CLC Urges Regulated Firms To Protect Themselves From Cyber Attacks

CLC Urges Regulated Firms To Protect Themselves From Cyber Attacks

The CLC has urged all the firms it regulates to use the guidance from the National Cyber Security Centre following an incident where a firm’s mail server was hacked and compromised.

During the breach, cyber criminals were intercepting all incoming email communications. The hackers then used this sensitive data to send spoof emails, claiming to be the firm, to their clients. It is unknown as to the extent of the data breach; however, it highlights the precarious situation that is created when communicating online.

According to the Annual Regulatory Return (ARR) for 2017/18, a form completed by all 228 businesses regulated by the CLC, 37 firms had resisted attempted frauds last year. This equates to 16% of firms that were aware of an attempted attack.

Furthermore, 11 firms reported that cyber criminals had successfully defrauded their firm. When you consider that 82% of CLC firms specialise in residential conveyancing and 7% complete commercial conveyancing work, these firms stand to lose huge amounts of client money that will also impact their reputation.

In attempts to ensure that the firms it regulates reduce the success of cyber crime, the CLC has issued updated guidance that includes following NCSC advice like completing cyber certifications such as the government approved Cyber Essentials accreditation.

The ARR also found that 34% of CLC regulated firms are concerned that they could become victims of fraud or money laundering. This figure has increased by 7% from the 27% worried about this issue in 2017.

Almost a fifth (19%) are concerned of the impact that Brexit will have on the conveyancing sector. Again, this issue has increased from the 12% a year earlier. Only 41% of firms expected their work to increase and their business to grow in comparison to 53% in last year’s report. The decline was attributed to fears in the property market because of Brexit.

Despite the CLC’s recent warning, only 22% of firms were concerned by the threat of cyber crime; this figure has decreased from 29% in 2017.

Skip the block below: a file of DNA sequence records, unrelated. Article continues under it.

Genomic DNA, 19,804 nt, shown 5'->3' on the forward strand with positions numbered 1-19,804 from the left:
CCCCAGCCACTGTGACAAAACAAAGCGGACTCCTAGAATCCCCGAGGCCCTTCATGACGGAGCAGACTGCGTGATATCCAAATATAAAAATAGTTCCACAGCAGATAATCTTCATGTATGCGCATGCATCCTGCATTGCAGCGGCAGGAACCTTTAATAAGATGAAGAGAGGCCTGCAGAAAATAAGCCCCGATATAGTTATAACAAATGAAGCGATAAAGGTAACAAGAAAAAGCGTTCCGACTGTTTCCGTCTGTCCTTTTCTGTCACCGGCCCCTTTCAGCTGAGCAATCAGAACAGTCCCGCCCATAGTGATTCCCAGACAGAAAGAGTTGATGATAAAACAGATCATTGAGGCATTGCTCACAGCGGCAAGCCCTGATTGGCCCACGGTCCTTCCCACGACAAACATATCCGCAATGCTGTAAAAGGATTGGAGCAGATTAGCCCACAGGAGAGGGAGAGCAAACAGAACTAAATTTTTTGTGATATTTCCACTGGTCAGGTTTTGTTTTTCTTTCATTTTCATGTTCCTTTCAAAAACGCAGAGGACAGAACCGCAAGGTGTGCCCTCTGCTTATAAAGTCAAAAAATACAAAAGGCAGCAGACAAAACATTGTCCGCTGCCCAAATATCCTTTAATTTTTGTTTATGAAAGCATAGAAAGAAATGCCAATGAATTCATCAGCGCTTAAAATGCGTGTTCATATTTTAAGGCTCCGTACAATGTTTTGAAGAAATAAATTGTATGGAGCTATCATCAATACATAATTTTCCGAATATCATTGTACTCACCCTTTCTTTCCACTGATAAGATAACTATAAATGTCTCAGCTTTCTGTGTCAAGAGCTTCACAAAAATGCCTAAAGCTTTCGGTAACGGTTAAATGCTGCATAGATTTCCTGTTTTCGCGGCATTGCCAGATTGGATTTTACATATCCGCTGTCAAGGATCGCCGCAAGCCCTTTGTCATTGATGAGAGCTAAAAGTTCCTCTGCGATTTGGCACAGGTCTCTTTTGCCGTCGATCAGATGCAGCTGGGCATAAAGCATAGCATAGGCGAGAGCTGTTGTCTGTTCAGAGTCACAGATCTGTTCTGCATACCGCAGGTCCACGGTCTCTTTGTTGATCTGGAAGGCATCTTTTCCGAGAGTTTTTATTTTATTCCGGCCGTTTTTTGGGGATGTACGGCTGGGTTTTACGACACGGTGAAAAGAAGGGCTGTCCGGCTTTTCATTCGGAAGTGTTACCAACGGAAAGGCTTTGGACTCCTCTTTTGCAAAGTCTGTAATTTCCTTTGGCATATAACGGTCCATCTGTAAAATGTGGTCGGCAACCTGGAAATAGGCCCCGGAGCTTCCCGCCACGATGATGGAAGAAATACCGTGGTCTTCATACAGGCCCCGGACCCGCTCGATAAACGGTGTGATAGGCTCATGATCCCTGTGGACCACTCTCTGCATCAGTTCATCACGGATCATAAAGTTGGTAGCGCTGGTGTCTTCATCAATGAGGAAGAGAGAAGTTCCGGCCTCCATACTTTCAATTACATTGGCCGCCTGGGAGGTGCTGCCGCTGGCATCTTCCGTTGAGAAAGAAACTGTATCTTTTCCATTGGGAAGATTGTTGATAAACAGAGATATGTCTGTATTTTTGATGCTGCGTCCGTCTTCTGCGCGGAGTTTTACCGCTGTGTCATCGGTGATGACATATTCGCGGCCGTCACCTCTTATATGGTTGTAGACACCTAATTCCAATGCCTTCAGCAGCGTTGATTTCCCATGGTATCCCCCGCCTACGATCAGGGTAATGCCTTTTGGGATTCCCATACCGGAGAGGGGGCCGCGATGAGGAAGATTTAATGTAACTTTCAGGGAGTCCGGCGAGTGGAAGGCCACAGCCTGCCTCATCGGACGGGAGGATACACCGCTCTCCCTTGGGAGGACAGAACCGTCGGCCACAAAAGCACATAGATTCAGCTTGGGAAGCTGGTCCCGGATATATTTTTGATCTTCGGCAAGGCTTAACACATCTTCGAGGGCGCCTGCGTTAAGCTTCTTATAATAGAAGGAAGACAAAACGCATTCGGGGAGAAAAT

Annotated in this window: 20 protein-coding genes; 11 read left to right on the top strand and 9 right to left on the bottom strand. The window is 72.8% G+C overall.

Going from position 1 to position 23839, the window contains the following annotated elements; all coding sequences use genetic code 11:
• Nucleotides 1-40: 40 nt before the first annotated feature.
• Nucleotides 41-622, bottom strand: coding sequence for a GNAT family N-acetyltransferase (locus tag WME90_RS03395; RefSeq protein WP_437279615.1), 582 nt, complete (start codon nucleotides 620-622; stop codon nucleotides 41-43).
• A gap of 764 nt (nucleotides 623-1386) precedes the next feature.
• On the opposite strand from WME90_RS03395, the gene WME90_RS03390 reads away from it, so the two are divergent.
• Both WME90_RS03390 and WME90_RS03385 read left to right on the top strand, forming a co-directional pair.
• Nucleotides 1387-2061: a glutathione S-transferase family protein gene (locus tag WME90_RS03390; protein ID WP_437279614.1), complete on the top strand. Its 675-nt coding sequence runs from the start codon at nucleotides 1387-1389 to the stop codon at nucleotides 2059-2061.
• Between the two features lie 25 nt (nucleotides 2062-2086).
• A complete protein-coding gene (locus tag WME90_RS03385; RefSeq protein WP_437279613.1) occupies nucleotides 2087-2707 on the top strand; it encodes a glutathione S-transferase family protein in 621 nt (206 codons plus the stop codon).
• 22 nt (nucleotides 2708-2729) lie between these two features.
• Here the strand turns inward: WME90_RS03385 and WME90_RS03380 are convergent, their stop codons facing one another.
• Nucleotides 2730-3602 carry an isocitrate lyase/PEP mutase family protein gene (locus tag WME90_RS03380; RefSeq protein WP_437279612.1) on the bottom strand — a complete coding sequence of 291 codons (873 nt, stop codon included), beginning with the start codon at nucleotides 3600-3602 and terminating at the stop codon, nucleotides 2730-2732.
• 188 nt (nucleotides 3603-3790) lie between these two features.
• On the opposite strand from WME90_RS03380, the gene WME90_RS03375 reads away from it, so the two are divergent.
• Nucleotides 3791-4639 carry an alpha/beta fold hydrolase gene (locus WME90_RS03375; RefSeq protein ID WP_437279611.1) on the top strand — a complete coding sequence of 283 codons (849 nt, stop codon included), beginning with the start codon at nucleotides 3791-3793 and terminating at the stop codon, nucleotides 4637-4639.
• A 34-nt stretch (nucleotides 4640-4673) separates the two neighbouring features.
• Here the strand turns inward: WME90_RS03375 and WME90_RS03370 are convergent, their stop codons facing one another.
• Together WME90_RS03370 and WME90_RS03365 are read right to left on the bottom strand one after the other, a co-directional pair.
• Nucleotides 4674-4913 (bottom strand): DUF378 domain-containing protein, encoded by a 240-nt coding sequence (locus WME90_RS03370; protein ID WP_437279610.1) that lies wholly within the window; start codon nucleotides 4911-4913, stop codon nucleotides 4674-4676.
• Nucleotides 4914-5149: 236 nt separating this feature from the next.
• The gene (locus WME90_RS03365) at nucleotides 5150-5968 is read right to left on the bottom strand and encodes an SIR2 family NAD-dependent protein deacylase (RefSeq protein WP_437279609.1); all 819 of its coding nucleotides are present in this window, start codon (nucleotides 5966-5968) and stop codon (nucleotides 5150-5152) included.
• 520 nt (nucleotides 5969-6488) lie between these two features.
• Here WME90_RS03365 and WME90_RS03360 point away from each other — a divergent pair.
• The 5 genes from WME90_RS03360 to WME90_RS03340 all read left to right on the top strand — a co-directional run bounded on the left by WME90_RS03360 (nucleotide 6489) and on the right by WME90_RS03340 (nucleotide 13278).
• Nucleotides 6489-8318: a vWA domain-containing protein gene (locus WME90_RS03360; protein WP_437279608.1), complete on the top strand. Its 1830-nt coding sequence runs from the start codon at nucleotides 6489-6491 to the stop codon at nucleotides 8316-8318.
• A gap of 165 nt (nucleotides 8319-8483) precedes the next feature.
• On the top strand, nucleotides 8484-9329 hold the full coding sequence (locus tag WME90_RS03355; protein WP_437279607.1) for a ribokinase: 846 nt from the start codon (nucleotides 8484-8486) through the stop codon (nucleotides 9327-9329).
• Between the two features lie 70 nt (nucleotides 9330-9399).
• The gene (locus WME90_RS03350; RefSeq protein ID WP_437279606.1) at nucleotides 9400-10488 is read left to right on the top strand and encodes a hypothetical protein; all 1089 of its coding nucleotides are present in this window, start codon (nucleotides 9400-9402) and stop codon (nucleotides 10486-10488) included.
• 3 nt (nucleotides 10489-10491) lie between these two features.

The CLC Annual Report 2018, states: “During 2018 the CLC has continued to take steps to reduce the risk of fraud faced by CLC Practices and their clients. We have updated the advice section of our website to include help and advice from National Cyber Security Centre, National Crime Agency, and the Information Commissioner’s Office. We have also developed consumer facing advice on our website that is also shared regularly on social media.

“We have continued to support and promote the Take Five to Stop Fraud Campaign, encouraging firms to join the campaign and raise awareness of types of fraud risk. We have also used campaign assets to help lawyers and clients protect themselves from fraud.

“As part of our new transparency requirements we have amended our rules to make the use of the CLC Secure Badge mandatory on the websites of all CLC Practices. Following the introduction by the CLC of the badge a number of other frontline legal sector regulators are introducing similar schemes.

“The badge helps to protect customers by making it more difficult for fraudsters to imitate real law firms or create fake law firms. It also allows consumers to check the regulatory status of a firm they are considering instructing and leads them to the CLC website where they can find more information about how to raise complaints and seek redress

Whilst the majority of firms remain optimistic that they will avoid cyber attacks in the future, the increase in successful attacks should encourage all legal professionals to ensure they have a rigorous cyber security policy in place.

Is your firm concerned by the threat of cyber crime? Have you implemented a robust cyber certification to help prevent attacks?

Martin Parrin

Martin is a Senior Content Writer for Today’s Conveyancer, Today’s Wills and Probate, Today’s Legal Cyber Risk and Today's Family Lawyer

Having qualified as a teacher, Martin previously worked as a Secondary English Teacher that responsible for Head of Communications.

After recently returning to the North West from Guernsey in the Channel Islands, Martin has left teaching to start a career in writing and pursue his lifelong passion with the written word.

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